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AR judges with recent ancillary relief work?

  • maggie
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09 Feb 11 #250637 by maggie
Topic started by maggie

"Can it be right that the man and woman in the street, when reading section 25, will gain only a superficial understanding as to how the court is likely, eventually, to determine their resources distribution on divorce ? Is it fair that in any Court Centre up and down the land, the best that can be said to clients is that Judge A or Judge B could come to different conclusions about various fundamental issues, but that they, as clients, should rest assured that whichever judge determines their case, his or her decision will remain within a band of reasonable outcomes which either judge would have hit upon?
Of course, as practitioners, many of us have known for years that there has been a void in the system in certain areas of the country of an effective appeal route when the district judge has, in the decision reached, stepped outside that reasonable band of decisions that should have been made. Hopefully in this regard, the “Money Judge” scheme being tried on the Northern Circuit will finally address this problem and ensure that at the Circuit level, there are judges available with the required “recent experience” of Ancillary Relief work as practitioners. They can confidently take some of the heavier ancillary relief cases at first instance and a regular diet of appeals from district judge decisions, without the client having to incur the costs of appeal to the higher courts or having to just bite the bullet of a bad decision."

Makes you wonder how many divorce district judges exercising their infinite discretion in all the circumstances of your case have no or at least no recent experience of ancillary relief work as practitioners.

"that reasonable band of decisions that should have been made"
So before we even sit down at FDR everyone except the couple who are divorcing knows how it will all end?
Maybe that's what our solicitors should tell us in the first free half hour and we never need see them again???

  • .Charles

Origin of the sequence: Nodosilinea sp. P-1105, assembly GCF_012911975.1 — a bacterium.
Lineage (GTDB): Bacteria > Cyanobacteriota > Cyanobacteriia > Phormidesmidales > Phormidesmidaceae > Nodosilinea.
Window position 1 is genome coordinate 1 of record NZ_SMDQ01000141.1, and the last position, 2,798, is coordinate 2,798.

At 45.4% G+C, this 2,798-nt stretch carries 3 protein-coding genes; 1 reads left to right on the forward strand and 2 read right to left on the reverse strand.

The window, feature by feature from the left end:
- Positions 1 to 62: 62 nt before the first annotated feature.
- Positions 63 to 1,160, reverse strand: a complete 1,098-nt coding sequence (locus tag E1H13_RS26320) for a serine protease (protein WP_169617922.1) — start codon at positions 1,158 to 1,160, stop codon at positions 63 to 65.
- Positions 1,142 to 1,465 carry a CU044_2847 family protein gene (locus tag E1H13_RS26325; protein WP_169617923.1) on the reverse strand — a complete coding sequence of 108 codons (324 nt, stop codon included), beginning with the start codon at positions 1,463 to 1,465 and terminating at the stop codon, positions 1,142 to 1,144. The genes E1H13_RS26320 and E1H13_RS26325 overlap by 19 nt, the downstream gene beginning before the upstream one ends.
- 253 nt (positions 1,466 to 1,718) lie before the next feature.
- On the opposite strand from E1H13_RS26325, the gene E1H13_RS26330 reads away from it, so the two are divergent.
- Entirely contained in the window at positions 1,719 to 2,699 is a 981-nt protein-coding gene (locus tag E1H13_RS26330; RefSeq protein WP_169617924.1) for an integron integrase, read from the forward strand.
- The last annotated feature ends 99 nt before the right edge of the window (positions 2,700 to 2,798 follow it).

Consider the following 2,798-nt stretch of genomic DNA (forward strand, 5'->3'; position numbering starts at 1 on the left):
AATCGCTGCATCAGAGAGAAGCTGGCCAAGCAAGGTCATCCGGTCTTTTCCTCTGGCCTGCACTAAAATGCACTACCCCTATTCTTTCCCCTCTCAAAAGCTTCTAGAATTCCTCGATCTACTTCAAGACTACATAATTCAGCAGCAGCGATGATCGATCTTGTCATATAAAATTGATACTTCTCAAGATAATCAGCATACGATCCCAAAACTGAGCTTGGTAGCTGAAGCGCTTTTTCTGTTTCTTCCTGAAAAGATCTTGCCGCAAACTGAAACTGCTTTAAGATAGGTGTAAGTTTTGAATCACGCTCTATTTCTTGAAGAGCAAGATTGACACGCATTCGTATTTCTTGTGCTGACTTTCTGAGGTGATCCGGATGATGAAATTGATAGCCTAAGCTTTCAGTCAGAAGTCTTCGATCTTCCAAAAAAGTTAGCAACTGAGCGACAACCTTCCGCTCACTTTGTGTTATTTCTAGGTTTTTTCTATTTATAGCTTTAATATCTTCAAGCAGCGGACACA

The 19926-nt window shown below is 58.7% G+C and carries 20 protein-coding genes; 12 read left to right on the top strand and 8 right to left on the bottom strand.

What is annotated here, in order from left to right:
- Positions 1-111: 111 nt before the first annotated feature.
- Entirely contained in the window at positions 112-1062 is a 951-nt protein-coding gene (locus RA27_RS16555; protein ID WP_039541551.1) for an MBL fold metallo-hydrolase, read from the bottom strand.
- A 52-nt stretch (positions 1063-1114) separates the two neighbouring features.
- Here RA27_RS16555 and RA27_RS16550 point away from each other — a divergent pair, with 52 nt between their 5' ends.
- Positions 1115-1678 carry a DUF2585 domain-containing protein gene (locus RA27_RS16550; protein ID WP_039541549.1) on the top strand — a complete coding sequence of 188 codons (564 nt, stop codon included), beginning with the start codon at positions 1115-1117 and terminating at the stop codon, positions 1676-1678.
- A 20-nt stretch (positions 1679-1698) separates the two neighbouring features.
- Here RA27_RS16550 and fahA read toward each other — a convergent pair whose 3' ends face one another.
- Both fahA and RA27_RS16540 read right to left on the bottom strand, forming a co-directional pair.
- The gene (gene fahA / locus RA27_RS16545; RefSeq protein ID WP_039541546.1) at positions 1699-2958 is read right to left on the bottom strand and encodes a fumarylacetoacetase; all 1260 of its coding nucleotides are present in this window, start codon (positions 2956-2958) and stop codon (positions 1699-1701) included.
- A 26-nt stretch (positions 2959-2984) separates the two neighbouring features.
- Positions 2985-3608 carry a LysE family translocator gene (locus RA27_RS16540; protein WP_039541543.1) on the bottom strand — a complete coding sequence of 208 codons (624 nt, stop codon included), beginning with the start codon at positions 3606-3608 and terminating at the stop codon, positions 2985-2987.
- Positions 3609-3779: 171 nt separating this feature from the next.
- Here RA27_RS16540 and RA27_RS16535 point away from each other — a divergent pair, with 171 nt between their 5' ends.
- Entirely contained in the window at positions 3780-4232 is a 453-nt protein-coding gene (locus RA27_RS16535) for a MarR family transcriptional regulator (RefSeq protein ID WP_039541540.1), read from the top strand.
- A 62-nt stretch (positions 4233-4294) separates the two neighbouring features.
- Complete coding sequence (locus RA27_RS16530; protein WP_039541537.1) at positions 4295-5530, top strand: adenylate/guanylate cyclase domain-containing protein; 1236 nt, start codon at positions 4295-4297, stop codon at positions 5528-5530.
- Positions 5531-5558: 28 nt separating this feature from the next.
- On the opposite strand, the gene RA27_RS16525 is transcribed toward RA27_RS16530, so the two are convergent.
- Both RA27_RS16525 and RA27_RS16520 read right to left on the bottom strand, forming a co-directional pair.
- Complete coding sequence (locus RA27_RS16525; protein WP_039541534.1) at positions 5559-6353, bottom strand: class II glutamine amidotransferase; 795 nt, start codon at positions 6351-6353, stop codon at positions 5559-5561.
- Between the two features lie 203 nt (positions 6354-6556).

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09 Feb 11 #250701 by .Charles
Reply from .Charles
It is generally accepted in the profession, from my experience, that all parties benefit from a judge who has experience of Ancillary Relief.

However, it is common for a non-AR DDJs (deputy district judges) to hear FDA and even FDR hearings. At the latter, it is also common for a DDJ to not give an opinion and to list the matter for final hearing which is wasteful in the very least.

Inevitably there will be judges that deal with cases in areas of work that they have not practised. There is training for this after all. But where a judge's input is *really* needed - such as in a FDR hearing, an experienced judge will pay dividends.

As for solicitors telling you what you should have as a settlement, this raises several issues:

(1) The solicitor can give an opinion based upon the information from their client. In *most* cases not all information is readily available. Some clients have little idea about there own finances never mind those of their spouse. To give an opinion on the final settlement can do more harm than good particularly if they are told to expect 50:50 and end up with 30:70 as they forgot to mention their £1M pension fund thinking this was excluded from the matrimonial pot.

(2) Solicitors do not have a crystal ball. A reasonable settlement is more, or less, reasonable in another person's eyes – including those of a judge. If there was a basic formula that could be applied to calculate a settlement it would be infinitely easier to deal with such disputes. In fact, there would be no disputes as everyone would have the calculations and as they would be intrinsically fair, there would never be a conflict.

If everything was straightforward, lawyers would not exist. If plumbing was straightforward, plumbers would not exist. How difficult is it to put some pipes together? (ask the layman who found his kitchen flooded when a compression fitting 'popped'). How difficult is it to draw up a divorce petition? (ask the layman who had to pay a few hundred pounds due to errors and multiple amended petitions).

Notwithstanding the above, it is possible for a solicitor to give a 'broadbrush' indication subject to the accuracy of instructions. This would be based on accepted principals in case law and the experience of that solicitor. In other cases, it is impossible to give that indication until all financial information has been obtained and processed. Even then the court can make unexpected decisions - which fall under the discretion of the court. This is not really satisfactory (to one of the parties at least) but that is the risk of litigation and going to trial.